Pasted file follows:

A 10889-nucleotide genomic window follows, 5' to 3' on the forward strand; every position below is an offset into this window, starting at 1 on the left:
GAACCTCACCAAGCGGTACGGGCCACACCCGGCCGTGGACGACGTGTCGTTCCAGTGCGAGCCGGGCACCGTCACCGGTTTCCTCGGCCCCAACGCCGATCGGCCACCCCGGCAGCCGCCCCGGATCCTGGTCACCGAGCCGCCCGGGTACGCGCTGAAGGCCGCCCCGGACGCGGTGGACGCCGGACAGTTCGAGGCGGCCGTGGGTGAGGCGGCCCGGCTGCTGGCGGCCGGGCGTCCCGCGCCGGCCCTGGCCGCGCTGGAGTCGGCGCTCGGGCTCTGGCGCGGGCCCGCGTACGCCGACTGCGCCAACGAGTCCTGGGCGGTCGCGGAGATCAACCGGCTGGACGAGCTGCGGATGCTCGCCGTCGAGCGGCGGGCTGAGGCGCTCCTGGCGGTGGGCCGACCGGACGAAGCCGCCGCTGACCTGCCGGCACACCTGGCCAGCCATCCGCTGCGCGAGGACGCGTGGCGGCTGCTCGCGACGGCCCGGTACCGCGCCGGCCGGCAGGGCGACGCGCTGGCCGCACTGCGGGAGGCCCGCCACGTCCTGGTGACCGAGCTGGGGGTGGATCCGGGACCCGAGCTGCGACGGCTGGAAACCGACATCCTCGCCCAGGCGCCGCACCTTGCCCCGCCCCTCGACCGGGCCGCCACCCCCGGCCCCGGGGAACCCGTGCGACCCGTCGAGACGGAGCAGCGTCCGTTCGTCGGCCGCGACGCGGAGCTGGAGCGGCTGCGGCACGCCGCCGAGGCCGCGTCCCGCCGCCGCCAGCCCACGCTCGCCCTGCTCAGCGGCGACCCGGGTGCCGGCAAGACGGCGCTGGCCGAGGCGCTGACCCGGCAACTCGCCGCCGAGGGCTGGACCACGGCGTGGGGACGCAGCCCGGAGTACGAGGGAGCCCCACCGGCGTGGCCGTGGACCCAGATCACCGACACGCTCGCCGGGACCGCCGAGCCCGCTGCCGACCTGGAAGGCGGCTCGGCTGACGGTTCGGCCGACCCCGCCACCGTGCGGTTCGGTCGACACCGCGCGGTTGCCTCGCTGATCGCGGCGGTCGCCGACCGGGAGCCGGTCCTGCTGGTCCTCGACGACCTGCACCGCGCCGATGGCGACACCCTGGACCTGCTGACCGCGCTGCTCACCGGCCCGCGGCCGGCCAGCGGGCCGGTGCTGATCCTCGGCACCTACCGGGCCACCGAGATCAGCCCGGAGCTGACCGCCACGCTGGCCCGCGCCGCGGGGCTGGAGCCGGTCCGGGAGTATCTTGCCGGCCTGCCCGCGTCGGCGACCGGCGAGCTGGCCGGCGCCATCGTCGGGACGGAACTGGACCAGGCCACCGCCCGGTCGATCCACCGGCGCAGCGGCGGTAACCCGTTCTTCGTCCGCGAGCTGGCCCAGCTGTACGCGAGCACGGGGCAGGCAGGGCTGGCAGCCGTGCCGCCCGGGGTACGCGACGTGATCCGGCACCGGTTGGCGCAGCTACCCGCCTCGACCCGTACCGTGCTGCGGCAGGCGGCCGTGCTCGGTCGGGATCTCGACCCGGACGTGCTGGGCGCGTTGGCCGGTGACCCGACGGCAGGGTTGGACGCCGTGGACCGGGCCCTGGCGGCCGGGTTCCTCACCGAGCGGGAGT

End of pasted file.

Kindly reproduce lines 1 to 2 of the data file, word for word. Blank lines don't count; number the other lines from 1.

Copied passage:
A 10889-nucleotide genomic window follows, 5' to 3' on the forward strand; every position below is an offset into this window, starting at 1 on the left:
GAACCTCACCAAGCGGTACGGGCCACACCCGGCCGTGGACGACGTGTCGTTCCAGTGCGAGCCGGGCACCGTCACCGGTTTCCTCGGCCCCAACGCCGATCGGCCACCCCGGCAGCCGCCCCGGATCCTGGTCACCGAGCCGCCCGGGTACGCGCTGAAGGCCGCCCCGGACGCGGTGGACGCCGGACAGTTCGAGGCGGCCGTGGGTGAGGCGGCCCGGCTGCTGGCGGCCGGGCGTCCCGCGCCGGCCCTGGCCGCGCTGGAGTCGGCGCTCGGGCTCTGGCGCGGGCCCGCGTACGCCGACTGCGCCAACGAGTCCTGGGCGGTCGCGGAGATCAACCGGCTGGACGAGCTGCGGATGCTCGCCGTCGAGCGGCGGGCTGAGGCGCTCCTGGCGGTGGGCCGACCGGACGAAGCCGCCGCTGACCTGCCGGCACACCTGGCCAGCCATCCGCTGCGCGAGGACGCGTGGCGGCTGCTCGCGACGGCCCGGTACCGCGCCGGCCGGCAGGGCGACGCGCTGGCCGCACTGCGGGAGGCCCGCCACGTCCTGGTGACCGAGCTGGGGGTGGATCCGGGACCCGAGCTGCGACGGCTGGAAACCGACATCCTCGCCCAGGCGCCGCACCTTGCCCCGCCCCTCGACCGGGCCGCCACCCCCGGCCCCGGGGAACCCGTGCGACCCGTCGAGACGGAGCAGCGTCCGTTCGTCGGCCGCGACGCGGAGCTGGAGCGGCTGCGGCACGCCGCCGAGGCCGCGTCCCGCCGCCGCCAGCCCACGCTCGCCCTGCTCAGCGGCGACCCGGGTGCCGGCAAGACGGCGCTGGCCGAGGCGCTGACCCGGCAACTCGCCGCCGAGGGCTGGACCACGGCGTGGGGACGCAGCCCGGAGTACGAGGGAGCCCCACCGGCGTGGCCGTGGACCCAGATCACCGACACGCTCGCCGGGACCGCCGAGCCCGCTGCCGACCTGGAAGGCGGCTCGGCTGACGGTTCGGCCGACCCCGCCACCGTGCGGTTCGGTCGACACCGCGCGGTTGCCTCGCTGATCGCGGCGGTCGCCGACCGGGAGCCGGTCCTGCTGGTCCTCGACGACCTGCACCGCGCCGATGGCGACACCCTGGACCTGCTGACCGCGCTGCTCACCGGCCCGCGGCCGGCCAGCGGGCCGGTGCTGATCCTCGGCACCTACCGGGCCACCGAGATCAGCCCGGAGCTGACCGCCACGCTGGCCCGCGCCGCGGGGCTGGAGCCGGTCCGGGAGTATCTTGCCGGCCTGCCCGCGTCGGCGACCGGCGAGCTGGCCGGCGCCATCGTCGGGACGGAACTGGACCAGGCCACCGCCCGGTCGATCCACCGGCGCAGCGGCGGTAACCCGTTCTTCGTCCGCGAGCTGGCCCAGCTGTACGCGAGCACGGGGCAGGCAGGGCTGGCAGCCGTGCCGCCCGGGGTACGCGACGTGATCCGGCACCGGTTGGCGCAGCTACCCGCCTCGACCCGTACCGTGCTGCGGCAGGCGGCCGTGCTCGGTCGGGATCTCGACCCGGACGTGCTGGGCGCGTTGGCCGGTGACCCGACGGCAGGGTTGGACGCCGTGGACCGGGCCCTGGCGGCCGGGTTCCTCACCGAGCGGGAGT